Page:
Cadbury Schweppes Takeover by Kraft
Currently, it is too early to speak of the recovery of American (and global) market of mergers and acquisitions (M&A). The volume of mergers and acquisitions fell by about 37% - to $ 1.75 trillion over the last year, and therefore fees of investment banks decreased (Zhang 2010). The deal between Kraft and Cadbury is the biggest one since March 2009, when Roche Holding completed the purchase of Genentech for U.S. $ 44 billion These transactions indicate the rehabilitation of selected major players and their optimistic assessment of their own investment prospects. Any M&A transaction in the financial crisis is the evidence of the fact that the participants find serious advantages of its implementation in the unstable period. Some companies find it advantageous to acquire other ones because of their readiness to sell themselves cheaper, others are afraid of the further depreciation of their assets. Perhaps, that is why, despite fears of losing autonomy in the development, Cadbury management accepted the proposal of the American company. Cadbury appeared in 1824 in Birmingham and was initially an ordinary grocery store of Cadbury family. Now Cadbury employs 45 thousand people in 60 countries and is the second largest confectionery in the world after the Mars-Wrigley. Among its most popular items are chocolate bars Dairy Milk, Crunchie, Wispa, candy Halls. The company annually sells more than 250 million chocolate bars in 33 countries. Revenue in 2008 made £5,4 billion, net profit - £364 million. According to Euromonitor research company, the company's share in the global market of confectionery products is 10,3% (‘Kraft Foods Inc. proposes combination with Cadbury Plc’ 2009). Kraft Foods is the second largest in the world producer of food and drinks after Nestle. It was established in 1903 by James Kraft, who sold wholesale cheese in Chicago. Kraft products are being sold in 150 countries. Its most famous chocolate products include Alpen Gold, Milka, Toblerone, cookies Oreo, cheese Dairylea. Nine brands, including Kraft, Jacobs, Maxwell House, and Milka, generate an annual revenue exceeding $1 billion. The company employs 98 thousand people around the world. Net sales in 2008 made $42 billion, net profit - $ 2.9 billion (Kraft Foods Inc. Business Background Report 2009). Euromonitor reports that the company's share in the global market of confectionery products is 4,6% (‘Kraft Foods Inc. proposes combination with Cadbury Plc’ 2009). Earlier, Hershey and the Ferrero were going to join the struggle for Cadbury, considering the possibility of submitting a joint proposal to buy the British confectioner. However, on January 19, 2010 Cadbury ceded to Kraft Foods, after the American food and drink manufacturer raised the bid price up to $19.4 billion (‘Cadbury agrees Kraft takeover bid’ 2010). The deal formed the world's largest confectionery manufacturer with the market share of 14,9% (Mars has 14,8%), annual sales of more than $50 billion, more than 40 brands (each with sales of more than $100 million per year) and leading positions in Brazil, China and Russia, where there is a significant presence of Kraft, as well as Mexico, India and South Africa, where Cadbury is more actively working. The companies expect that within three years after the merger the combined structure will reduce costs by $625 million per year (‘Kraft Foods Inc. proposes combination with Cadbury Plc’ 2009). Kraft now offers 840 pence for each share of Cadbury, of which 500 pence in money plus 0.1874 shares of new Kraft Foods. The document signed by the parties in particular states that the board of directors unanimously recommends that shareholders accept an improved offer of Kraft, ensuring that this proposal is beneficial to Cadbury shareholders. Cadbury also confirmed that the company's shareholders will receive an additional dividend of 10 pence per share (‘Cadbury shareholders...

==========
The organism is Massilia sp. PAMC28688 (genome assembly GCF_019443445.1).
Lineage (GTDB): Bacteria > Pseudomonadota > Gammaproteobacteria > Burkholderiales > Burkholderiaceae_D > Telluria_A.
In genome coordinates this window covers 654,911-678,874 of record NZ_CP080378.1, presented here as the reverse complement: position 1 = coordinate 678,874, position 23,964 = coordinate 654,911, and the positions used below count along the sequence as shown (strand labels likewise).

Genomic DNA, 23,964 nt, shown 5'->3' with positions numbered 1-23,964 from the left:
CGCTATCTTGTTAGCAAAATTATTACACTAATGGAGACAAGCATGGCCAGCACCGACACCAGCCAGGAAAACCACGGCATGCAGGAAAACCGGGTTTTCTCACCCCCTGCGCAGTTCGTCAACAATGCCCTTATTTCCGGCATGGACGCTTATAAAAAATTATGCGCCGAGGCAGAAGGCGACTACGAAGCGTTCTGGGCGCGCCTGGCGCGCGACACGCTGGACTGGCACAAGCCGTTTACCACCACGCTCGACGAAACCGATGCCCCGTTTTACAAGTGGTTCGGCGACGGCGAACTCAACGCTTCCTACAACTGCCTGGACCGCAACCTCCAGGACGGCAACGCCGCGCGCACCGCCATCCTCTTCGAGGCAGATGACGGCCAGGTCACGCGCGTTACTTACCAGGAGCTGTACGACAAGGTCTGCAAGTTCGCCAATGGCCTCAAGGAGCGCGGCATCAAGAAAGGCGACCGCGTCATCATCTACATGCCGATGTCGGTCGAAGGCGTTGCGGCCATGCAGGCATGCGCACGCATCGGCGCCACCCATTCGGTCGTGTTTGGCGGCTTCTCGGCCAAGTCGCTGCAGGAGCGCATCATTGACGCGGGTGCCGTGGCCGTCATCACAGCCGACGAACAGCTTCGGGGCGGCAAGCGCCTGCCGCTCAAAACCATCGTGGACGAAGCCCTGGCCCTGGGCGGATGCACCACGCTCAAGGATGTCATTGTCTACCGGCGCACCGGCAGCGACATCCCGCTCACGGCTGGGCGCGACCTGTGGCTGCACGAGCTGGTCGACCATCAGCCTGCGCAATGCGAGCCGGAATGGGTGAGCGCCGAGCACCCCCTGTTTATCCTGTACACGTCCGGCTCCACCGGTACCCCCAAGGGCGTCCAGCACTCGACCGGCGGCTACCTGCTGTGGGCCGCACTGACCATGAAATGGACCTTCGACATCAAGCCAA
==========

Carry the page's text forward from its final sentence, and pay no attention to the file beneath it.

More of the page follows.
Please join StudyMode to read the full document